We originally wrote this article in 2016, and over the last 2.5 years this has become one of our most popular posts. We’ve seen so many great questions from our readers, and we’ve updated the guide to include them.

  • Questions: Does this provide additional UV protection?
    No. This product does not affect the UV absorption of the fabric. If you need want to increase this, we suggest you use Star Bright instead.

  • Questions: Does this slow fading?
    Yes, but the results depend on the specific fabric. For solution dyed acrylic fabrics which are already super resistant to fading the benefits will be present, but marginal. For vinyl and canvas dyed awnings, the impact will be significantly more substantial. The reason is that solution dyed acrylics are the same color throughout the fabric, whereas the other fabrics can have their pigment worn away from the precipitation.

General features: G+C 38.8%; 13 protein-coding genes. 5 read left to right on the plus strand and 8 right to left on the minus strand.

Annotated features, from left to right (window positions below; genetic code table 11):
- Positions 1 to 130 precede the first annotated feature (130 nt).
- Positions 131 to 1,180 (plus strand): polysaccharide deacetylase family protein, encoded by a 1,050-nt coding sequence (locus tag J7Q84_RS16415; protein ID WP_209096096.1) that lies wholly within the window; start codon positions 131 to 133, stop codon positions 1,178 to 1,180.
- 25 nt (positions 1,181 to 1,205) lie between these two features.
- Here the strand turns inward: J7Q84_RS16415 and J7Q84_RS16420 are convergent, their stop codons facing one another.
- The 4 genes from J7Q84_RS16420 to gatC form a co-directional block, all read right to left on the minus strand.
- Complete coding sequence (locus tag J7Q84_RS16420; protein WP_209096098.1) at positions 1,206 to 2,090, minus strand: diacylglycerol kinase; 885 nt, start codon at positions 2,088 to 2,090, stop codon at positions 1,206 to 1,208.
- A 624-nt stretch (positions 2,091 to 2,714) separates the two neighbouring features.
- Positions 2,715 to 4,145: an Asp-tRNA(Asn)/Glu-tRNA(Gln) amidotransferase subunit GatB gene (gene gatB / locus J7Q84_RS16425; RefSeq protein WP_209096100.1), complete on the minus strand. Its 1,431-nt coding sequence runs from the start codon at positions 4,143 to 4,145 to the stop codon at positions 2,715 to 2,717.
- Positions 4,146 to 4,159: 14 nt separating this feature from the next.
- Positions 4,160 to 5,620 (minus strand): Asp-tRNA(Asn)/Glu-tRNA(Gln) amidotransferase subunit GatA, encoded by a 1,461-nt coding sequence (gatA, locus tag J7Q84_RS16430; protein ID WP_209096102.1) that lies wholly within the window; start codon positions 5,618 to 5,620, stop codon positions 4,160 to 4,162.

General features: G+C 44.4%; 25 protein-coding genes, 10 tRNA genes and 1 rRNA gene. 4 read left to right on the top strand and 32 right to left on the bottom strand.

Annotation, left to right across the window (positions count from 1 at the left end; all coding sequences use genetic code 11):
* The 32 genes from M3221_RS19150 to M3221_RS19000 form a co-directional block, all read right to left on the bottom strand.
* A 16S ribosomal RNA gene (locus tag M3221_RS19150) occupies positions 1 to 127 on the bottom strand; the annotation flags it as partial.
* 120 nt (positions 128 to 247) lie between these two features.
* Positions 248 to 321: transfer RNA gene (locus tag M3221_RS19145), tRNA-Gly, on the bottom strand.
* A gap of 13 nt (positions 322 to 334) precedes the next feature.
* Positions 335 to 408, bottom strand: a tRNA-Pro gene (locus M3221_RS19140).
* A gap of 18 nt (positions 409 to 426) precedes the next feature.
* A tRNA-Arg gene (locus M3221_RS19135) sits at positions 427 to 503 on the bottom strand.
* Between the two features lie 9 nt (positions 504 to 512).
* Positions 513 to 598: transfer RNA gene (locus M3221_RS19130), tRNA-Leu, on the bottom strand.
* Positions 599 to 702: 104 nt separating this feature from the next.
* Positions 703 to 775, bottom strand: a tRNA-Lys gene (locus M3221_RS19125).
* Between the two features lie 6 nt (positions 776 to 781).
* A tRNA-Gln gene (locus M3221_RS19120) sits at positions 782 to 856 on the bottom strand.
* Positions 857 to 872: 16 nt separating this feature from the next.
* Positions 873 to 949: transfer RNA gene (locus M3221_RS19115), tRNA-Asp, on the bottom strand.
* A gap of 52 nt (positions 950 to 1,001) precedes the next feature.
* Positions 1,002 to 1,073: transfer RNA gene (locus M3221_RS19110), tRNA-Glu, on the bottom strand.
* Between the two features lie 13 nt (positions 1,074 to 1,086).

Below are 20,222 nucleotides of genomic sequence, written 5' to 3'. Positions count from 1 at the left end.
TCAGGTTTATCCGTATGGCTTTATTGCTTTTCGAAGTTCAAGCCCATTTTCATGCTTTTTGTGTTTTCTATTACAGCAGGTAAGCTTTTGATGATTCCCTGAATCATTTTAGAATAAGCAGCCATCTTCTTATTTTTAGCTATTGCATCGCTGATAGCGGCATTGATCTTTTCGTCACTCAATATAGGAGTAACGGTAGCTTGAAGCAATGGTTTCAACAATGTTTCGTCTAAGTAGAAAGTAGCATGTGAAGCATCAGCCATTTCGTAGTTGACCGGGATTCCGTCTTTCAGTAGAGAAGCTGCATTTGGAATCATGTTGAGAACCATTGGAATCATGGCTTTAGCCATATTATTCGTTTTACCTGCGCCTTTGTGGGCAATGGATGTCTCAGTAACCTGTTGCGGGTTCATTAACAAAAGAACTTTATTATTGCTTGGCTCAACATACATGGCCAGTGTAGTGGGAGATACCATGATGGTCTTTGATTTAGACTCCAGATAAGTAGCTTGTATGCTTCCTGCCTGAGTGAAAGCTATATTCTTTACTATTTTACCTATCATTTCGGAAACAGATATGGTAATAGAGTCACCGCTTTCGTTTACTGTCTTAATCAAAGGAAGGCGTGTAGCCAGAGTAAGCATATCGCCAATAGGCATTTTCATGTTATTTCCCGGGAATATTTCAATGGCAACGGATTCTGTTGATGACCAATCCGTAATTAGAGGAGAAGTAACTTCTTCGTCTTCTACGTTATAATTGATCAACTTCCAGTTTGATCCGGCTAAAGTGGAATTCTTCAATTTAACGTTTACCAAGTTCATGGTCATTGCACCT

• Questions: Will this make the awning flame retardant?
    No, it will not.

  • Question: Will this help with mold or mildew on the awning?
    Absolutely! Both mold and mildew grow when moisture penetrate the fabric which creates a breeding ground for the mold and mildew. The repellent will create a barrier that stops the water from getting to the material. You will want to remove any mold and mildew from your awning before applying this.

  • Question: How can I tell that it’s working?
    The water will bead up and run off. As the image at the top of this post illustrates, the water droplets are easily visible so there should not be any question whether or not this is working.

  • Question: How long does the protection last?
    This depends on many factors including how much rain you have and whether or not your awning is exposed to the elements year around. For retractable awnings that are taken down in the winter, a single application can last for years. If the awning is out year round, some people have reported that they apply it twice per year. The easiest way is to spray a small amount of water and watch whether it beads up and rolls off or begins to absorb into the fabric.